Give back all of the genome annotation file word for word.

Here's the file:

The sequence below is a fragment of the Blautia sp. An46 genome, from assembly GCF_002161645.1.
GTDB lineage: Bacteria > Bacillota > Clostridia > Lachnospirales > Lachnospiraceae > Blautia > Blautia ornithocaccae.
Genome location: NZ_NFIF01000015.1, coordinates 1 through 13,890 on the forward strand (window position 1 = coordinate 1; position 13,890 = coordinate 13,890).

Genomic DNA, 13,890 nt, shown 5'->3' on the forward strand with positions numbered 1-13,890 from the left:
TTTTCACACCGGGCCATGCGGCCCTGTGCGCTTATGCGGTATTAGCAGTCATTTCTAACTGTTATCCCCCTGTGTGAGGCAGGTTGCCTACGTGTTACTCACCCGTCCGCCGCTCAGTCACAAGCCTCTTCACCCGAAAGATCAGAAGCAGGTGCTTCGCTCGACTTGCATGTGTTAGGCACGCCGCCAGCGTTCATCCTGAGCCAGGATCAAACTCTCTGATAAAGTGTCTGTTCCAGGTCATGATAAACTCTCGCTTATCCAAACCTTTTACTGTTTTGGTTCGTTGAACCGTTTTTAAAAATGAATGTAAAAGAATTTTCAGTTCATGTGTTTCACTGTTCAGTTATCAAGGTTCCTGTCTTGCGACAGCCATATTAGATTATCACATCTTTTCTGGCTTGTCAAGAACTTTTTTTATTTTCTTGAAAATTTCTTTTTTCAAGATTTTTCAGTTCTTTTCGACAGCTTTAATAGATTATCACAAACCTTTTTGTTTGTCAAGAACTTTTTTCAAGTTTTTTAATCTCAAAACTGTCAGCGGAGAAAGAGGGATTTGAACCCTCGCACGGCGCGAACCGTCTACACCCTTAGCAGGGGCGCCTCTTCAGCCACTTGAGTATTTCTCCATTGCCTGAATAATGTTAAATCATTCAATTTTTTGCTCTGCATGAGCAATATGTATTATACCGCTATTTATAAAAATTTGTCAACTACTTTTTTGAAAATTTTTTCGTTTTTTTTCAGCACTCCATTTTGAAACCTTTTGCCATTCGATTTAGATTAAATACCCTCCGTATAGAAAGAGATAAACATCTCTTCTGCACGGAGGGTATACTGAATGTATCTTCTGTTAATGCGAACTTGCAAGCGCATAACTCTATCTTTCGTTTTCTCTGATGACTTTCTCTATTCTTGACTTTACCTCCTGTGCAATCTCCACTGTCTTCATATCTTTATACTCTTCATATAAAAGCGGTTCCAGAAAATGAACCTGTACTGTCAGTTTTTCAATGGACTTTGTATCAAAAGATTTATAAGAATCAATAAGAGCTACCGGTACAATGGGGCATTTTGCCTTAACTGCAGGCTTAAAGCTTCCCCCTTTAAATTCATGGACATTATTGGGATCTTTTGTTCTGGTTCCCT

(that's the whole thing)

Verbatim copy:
The sequence below is a fragment of the Blautia sp. An46 genome, from assembly GCF_002161645.1.
GTDB lineage: Bacteria > Bacillota > Clostridia > Lachnospirales > Lachnospiraceae > Blautia > Blautia ornithocaccae.
Genome location: NZ_NFIF01000015.1, coordinates 1 through 13,890 on the forward strand (window position 1 = coordinate 1; position 13,890 = coordinate 13,890).

Genomic DNA, 13,890 nt, shown 5'->3' on the forward strand with positions numbered 1-13,890 from the left:
TTTTCACACCGGGCCATGCGGCCCTGTGCGCTTATGCGGTATTAGCAGTCATTTCTAACTGTTATCCCCCTGTGTGAGGCAGGTTGCCTACGTGTTACTCACCCGTCCGCCGCTCAGTCACAAGCCTCTTCACCCGAAAGATCAGAAGCAGGTGCTTCGCTCGACTTGCATGTGTTAGGCACGCCGCCAGCGTTCATCCTGAGCCAGGATCAAACTCTCTGATAAAGTGTCTGTTCCAGGTCATGATAAACTCTCGCTTATCCAAACCTTTTACTGTTTTGGTTCGTTGAACCGTTTTTAAAAATGAATGTAAAAGAATTTTCAGTTCATGTGTTTCACTGTTCAGTTATCAAGGTTCCTGTCTTGCGACAGCCATATTAGATTATCACATCTTTTCTGGCTTGTCAAGAACTTTTTTTATTTTCTTGAAAATTTCTTTTTTCAAGATTTTTCAGTTCTTTTCGACAGCTTTAATAGATTATCACAAACCTTTTTGTTTGTCAAGAACTTTTTTCAAGTTTTTTAATCTCAAAACTGTCAGCGGAGAAAGAGGGATTTGAACCCTCGCACGGCGCGAACCGTCTACACCCTTAGCAGGGGCGCCTCTTCAGCCACTTGAGTATTTCTCCATTGCCTGAATAATGTTAAATCATTCAATTTTTTGCTCTGCATGAGCAATATGTATTATACCGCTATTTATAAAAATTTGTCAACTACTTTTTTGAAAATTTTTTCGTTTTTTTTCAGCACTCCATTTTGAAACCTTTTGCCATTCGATTTAGATTAAATACCCTCCGTATAGAAAGAGATAAACATCTCTTCTGCACGGAGGGTATACTGAATGTATCTTCTGTTAATGCGAACTTGCAAGCGCATAACTCTATCTTTCGTTTTCTCTGATGACTTTCTCTATTCTTGACTTTACCTCCTGTGCAATCTCCACTGTCTTCATATCTTTATACTCTTCATATAAAAGCGGTTCCAGAAAATGAACCTGTACTGTCAGTTTTTCAATGGACTTTGTATCAAAAGATTTATAAGAATCAATAAGAGCTACCGGTACAATGGGGCATTTTGCCTTAACTGCAGGCTTAAAGCTTCCCCCTTTAAATTCATGGACATTATTGGGATCTTTTGTTCTGGTTCCCT